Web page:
Older Brother: Everything in the universe, God, that’s created the universe, God, exists within you. You see what I’m sayin’? And that’s the mind that you can’t see. Don’t you know if a man could take and flip himself inside out, God, he’d fall out and he’d die if he see the shit that goes on inside.

Young Disciple: So you mean to tell me I’m made up of all this right here?

Older Brother: You’re the creator of all this.

Young Disciple: Right.

Older Brother: Cause all these things must happen. It must take place. See people go back in the day, God, and say yeah well one man, one woman, Adam and Eve…there ain’t no such thing, God, everything you see always has been and always will what? Be. Regardless of whom or why, it’s got to be.

Reflections From The (S) Files

Out in El Museo del Barrio’s courtyard last night at the end of the opening for (S) Files, an exhibition of new art by over 70 artists whose ethnicities have roots in Latin America, the Carribbean and Mexico, artist Jacolby Satterwhite got extra busy on the dance floor, pulled along by a classic Mike Jack (Michael Jackson) track that I hadn’t heard in long time. It was a calm early summer night in East Harlem where Puerto Rican culture punctuates the stiff summer air with hyper beats and seductive rhythms. Earlier in the night, artist Miguel Luciano, a big basketball fan and player, was talking about how President Obama visited Puerto Rico this week and played to the crowd by dropping in some clunky Spanish and referencing JJ Barea, the little point guard from the island, who Kobe Bryant said “kicked our (the Lakers’) asses” and won the NBA title with the Mavericks. Then a young curator, here for the summer from San Francisco, talked about her graduate work on female video artists in Cuba; she wanted to have a very narrow focus in her research and I expressed that I wasn’t mad at that.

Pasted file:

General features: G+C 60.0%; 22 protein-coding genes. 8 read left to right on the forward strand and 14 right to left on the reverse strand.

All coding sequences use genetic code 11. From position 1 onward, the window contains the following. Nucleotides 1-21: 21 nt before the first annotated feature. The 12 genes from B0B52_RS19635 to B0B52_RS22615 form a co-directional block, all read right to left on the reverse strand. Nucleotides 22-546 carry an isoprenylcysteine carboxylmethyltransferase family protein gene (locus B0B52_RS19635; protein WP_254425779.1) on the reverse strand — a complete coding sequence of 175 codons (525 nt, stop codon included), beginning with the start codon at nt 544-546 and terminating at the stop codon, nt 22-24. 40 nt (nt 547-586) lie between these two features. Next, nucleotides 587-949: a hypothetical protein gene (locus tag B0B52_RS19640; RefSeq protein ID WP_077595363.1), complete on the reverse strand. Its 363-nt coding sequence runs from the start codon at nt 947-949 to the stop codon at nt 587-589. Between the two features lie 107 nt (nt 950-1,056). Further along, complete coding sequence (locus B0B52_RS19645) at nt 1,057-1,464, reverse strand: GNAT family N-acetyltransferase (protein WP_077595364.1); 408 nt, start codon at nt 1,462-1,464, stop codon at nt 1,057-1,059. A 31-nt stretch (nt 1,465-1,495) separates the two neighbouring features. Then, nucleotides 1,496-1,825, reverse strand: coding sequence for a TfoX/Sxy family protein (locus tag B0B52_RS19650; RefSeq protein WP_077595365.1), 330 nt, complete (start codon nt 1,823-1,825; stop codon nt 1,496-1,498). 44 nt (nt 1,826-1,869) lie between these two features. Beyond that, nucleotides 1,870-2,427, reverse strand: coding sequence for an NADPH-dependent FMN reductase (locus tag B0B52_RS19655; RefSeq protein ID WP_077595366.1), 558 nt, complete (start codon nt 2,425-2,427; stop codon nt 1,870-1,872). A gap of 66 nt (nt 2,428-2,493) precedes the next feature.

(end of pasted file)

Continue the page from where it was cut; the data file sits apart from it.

I walked around much of the night with Hitomi Iwasaki, chief curator at the Queens Museum of Art and a great friend. We talked about a lot of different situations, people, what-ifs, what we thought of this piece in front of us, and how I was liking my new job. We ran into mutual friends and chatted with them, trying not to break the flow but taking in their words like your eyes should at the sight of cherry blossoms. I relished seeing everyone I knew, people I’ve luckily met by being in this art game for a minute. I’m going to name-drop some of them now because I want their spiritual presence in this piece: Erin Sickler, Antonia Perez, Catherine Ruello, Alexander Campos, Alejandro “Alex” Guzman, Suzanne Broughel, Fran Benitez, Dean Daderko, Shaun Leonardo, McKendree Key, Cecilia Jurado, Rocio Aranda-Alvarado, Elvis Fuentes, Rafael Sanzhez, Rosa Karim, Chris Walia, Jayson Keeling, Christine Licata, Marysol Nieves, John Ahearn, Juanita Lanzo,William Villalongo, Manuel Acevedo, David Strauss, Prerana Reddy, and a bunch of others.

I’m curious to see what we’ll all do next and many wished me well in my new position. I invited everyone down to visit me and promised a tour, but I wonder how many will actually make it to Chinatown and I wonder what they’ll think of us. Chinese culture isn’t upbeat and outgoing, like Puerto Rican music, but it is hyper and loud. We have our own thing going on, our own aesthetic, our own style, our own weirdnesses, obsessions and flaws and we’re going to tell you about it.

I was subtly inspired last night by the show and by the crowd. I was all about Jayson Keeling’s intimate photographs of young, dangerous energy and that’s the work that sticks with me the day after, but I’ll go back and take it all in later. Everyone was dressed to impress and the weather welcomed it. The night started with me running into Catherine Ruello, who had just moved back from London. She’s a much needed presence here, a suspicious, subversive thinker with a light deameanor; she’s writing a book that she won’t tell me about. At 10pm, darkness gently imposed and bodies began to slither. That’s when Jacolby broke into the middle of the pack and did his thing, unchained to anything except the beat.